You know a technology is hot when Cisco Systems Inc. starts throwing serious money at it. Because the company has spent about US$2 billion to purchase wireless data companies in the past year, it’s no stretch to say that wireless technology is the next sizzler.
And according to Cisco, the firm’s recent investments couldn’t have come at a better time as the wireless LAN market heats up, and user demand for high-speed access to corporate networks is at an all-time high.
“It looks like we timed wireless almost perfectly in terms of when we came to market and how much we bet,” Cisco President and Chief Executive Officer John Chambers said in an interview with Network World last December.
To wit: Cisco last November announced plans to acquire wireless LAN vendor Aironet Wireless Communications for US$799 million. Last February, Cisco and Motorola announced a US$1 billion alliance to develop and deliver a framework for Internet-based wireless networks. Cisco and Motorola strengthened that alliance by jointly purchasing Bosch Telecom in Richardson, Tex., and forming a new company called SpectraPoint Wireless.
SpectraPoint Wireless will focus on delivering data, voice and video to businesses over a fixed “last-mile” wireless infrastructure.
In October, Cisco announced a partnership with 10 huge companies – including Motorola – to drive standards for broadband wireless Internet services. And in November, Cisco rolled out its first products based on those standards.
What’s Cisco’s motivation? The local multipoint distribution services (LMDS) broadband fixed-wireless market alone is expected to reach US$2 billion-plus by 2003. LMDS is a last-mile technology that replaces the need for wired phone and cable lines.
“Broadband fixed wireless could pace DSL and cable” as the preferred broadband Internet access technology, says Mark Milazzo, Cisco’s director of wireless market development.
Wireless LAN connections are expected to be a US$283 million market in 2003, up from US$168 million in 1999, according to International Data Corp., a market research firm in Framingham, Mass. IDC expects record shipments in traditional (retail, transportation and warehousing) and nontraditional (health care, education and home) markets over the next three years.
Wireless was always hot for voice, and more than 10 years ago it looked as if data could be a killer application for wireless. But back then, the market never really materialized.
So why would that market materialize now?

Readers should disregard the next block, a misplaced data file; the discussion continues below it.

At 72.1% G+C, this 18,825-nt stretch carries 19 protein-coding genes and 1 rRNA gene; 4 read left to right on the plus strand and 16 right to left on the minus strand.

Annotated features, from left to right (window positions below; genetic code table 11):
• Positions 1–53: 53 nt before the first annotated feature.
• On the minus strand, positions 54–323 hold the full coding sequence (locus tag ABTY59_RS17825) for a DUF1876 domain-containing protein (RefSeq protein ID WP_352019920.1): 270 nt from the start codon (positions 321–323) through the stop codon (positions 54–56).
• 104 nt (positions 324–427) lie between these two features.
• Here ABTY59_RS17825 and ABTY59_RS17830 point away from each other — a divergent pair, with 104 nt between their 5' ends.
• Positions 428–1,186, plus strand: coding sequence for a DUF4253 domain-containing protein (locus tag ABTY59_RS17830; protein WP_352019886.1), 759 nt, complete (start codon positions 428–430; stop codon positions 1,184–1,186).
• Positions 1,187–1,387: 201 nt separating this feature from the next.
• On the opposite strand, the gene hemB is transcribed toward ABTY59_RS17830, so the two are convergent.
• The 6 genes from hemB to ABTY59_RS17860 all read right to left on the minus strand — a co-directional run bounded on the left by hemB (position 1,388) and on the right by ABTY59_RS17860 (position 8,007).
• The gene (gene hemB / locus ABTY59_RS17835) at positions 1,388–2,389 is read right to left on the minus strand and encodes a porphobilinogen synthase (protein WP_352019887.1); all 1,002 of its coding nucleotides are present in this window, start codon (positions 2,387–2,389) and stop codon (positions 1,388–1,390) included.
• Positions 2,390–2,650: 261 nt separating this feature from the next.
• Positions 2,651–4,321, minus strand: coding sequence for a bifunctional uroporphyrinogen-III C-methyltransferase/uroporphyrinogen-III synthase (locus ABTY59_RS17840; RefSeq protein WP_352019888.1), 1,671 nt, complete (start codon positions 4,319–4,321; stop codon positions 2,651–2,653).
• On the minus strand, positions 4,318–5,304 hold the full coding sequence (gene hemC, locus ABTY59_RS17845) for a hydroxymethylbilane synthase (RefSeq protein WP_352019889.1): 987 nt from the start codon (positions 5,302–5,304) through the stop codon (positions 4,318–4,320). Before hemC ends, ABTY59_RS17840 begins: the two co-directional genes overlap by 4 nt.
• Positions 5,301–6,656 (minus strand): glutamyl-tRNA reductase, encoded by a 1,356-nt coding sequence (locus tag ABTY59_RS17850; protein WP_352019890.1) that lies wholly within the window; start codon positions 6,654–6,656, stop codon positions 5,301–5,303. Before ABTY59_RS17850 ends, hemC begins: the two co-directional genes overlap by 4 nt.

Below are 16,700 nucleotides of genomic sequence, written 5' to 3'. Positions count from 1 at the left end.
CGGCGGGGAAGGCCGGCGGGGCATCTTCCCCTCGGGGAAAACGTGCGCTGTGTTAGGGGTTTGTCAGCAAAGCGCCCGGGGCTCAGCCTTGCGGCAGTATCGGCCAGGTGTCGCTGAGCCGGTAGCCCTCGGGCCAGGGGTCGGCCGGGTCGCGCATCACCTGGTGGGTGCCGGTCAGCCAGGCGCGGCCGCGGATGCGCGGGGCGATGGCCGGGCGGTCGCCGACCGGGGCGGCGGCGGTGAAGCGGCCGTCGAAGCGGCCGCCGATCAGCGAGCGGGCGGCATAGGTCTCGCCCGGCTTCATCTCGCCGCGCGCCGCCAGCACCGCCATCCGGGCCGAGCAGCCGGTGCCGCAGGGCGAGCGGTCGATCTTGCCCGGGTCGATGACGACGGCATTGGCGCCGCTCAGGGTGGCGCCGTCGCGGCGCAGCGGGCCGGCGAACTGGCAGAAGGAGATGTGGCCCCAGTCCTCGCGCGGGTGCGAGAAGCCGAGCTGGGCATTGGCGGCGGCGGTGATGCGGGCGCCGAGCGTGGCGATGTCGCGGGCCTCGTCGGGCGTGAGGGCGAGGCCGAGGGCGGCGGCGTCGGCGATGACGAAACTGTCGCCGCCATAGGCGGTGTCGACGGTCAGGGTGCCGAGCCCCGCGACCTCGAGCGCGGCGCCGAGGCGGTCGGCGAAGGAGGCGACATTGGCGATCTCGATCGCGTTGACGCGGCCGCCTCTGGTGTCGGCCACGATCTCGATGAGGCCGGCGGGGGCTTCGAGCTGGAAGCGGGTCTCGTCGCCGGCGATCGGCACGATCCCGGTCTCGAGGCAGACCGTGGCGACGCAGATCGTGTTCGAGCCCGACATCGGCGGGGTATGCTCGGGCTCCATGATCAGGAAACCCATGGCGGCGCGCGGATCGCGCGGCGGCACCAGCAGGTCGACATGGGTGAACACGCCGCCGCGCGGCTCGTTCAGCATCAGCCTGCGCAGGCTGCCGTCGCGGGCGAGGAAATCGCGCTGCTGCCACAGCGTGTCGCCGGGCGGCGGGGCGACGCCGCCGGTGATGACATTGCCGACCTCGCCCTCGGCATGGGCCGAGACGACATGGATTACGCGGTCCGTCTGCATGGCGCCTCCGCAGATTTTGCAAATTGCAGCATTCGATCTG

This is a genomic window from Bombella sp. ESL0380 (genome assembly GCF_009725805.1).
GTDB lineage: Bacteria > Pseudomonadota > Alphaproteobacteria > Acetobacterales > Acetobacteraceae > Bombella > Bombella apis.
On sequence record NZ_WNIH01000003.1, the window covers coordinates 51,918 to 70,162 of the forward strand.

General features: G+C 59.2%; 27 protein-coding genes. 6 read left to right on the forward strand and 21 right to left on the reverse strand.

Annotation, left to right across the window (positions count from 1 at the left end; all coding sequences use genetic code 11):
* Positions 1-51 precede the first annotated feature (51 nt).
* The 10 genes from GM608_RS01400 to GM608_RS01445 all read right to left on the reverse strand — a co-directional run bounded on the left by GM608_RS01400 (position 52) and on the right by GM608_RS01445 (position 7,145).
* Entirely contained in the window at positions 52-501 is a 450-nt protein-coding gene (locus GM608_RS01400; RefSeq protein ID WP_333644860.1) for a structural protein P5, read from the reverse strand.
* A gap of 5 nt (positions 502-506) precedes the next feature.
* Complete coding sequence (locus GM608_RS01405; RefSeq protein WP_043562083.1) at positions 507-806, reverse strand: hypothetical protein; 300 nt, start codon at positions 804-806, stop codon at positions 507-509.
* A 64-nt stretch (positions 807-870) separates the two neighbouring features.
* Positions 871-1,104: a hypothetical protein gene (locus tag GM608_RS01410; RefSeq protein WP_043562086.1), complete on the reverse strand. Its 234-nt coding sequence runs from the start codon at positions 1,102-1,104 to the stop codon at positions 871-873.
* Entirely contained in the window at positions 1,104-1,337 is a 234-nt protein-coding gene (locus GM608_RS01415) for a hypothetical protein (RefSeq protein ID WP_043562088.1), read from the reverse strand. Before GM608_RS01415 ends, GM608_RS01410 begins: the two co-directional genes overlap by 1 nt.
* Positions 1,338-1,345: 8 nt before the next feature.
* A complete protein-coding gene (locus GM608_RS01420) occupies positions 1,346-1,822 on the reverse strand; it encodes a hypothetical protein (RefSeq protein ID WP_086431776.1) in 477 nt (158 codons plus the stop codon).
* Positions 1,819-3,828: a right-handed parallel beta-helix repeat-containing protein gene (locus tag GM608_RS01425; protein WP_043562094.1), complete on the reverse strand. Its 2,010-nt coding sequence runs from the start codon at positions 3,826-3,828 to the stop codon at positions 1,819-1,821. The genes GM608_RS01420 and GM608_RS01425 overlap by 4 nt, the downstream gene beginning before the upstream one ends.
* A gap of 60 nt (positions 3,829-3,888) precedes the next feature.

In mobile wireless, handsets are inexpensive, and competition is driving equipment suppliers and service providers to differentiate their offerings. Data is one way to do that, Milazzo says.
Access is also ubiquitous in the mobile world, he adds.
“In the whole rest of the world outside of the U.S., mobile is the preferred way to communicate,” Milazzo says.
Fixed wireless provides cost-effective broadband connectivity without forcing customers to lease lines from a telco or lay new fibre. A single antenna is not only portable, but also can support up to eight T-1s, Milazzo says.
And in wireless LANs, an increase in speed from 2Mbps to 11Mbps and advances in the IEEE 802.11 standard have resurrected this once moribund market.
“For Cisco, it’s a natural evolution simply because they built the wire-line market, and now much of the data that was moved over wire-line will be ported over to wireless as well,” says Larry Swasey, vice-president of communications research at Allied Business Intelligence (ABI) in Oyster Bay, N.Y. “We’ve already seen the movement among Internet content providers, wireless operators, and hardware and software manufacturers to decide upon standards that should be used. Within the next 10 years, we’re going to see an increasingly high number of minutes – percentage of usage – on the wireless network for data.”
ABI believes shipments of broadband wireless customer premises equipment and wireless LAN gear will steadily increase over the next five years.
For broadband fixed wireless, Cisco is now shipping the WT2700 Wireless Technology Suite, a wireless WAN interface for the uBR7246 and uBR7223 Universal Broadband Routers. These products deliver two-way data, voice and video communications over the air to homes and businesses.
The WT2700 line is based on Vector Orthogonal Frequency Division Multiplexing (VOFDM) technology, which is optimized for use in congested city, suburban and rural environments. VOFDM overcomes line-of-sight, distance reach, subscriber coverage, installation and antenna size problems of existing proprietary wireless systems in the lower frequency microwave bands, Cisco claims.
On the wireless LAN front, the Aironet acquisition gives Cisco wireless adapter cards and “access points” that interface with wired infrastructures and manage wireless LAN traffic. Aironet also has wireless bridge products that provide point-to-point or point-to-multipoint connections among buildings.
Aironet’s customers include some of the leading Fortune 500 companies – Dell, Ford, Hewlett-Packard, IBM, Microsoft and Sears.
ABI’s Swasey says tens of millions of users worldwide will access the Internet this year using the Wireless Access Protocol (WAP). WAP is an emerging standard for using cellular phones and other wireless devices to access the Internet and advanced telephony services.
“Wireless will never carry as much data as wire-line, but all carriers will have to offer these types of services due to the increasing mobility of the work force,” Swasey says. “For Cisco, it just means 10 years of growth in this area. We’ve only seen the tip of the iceberg.”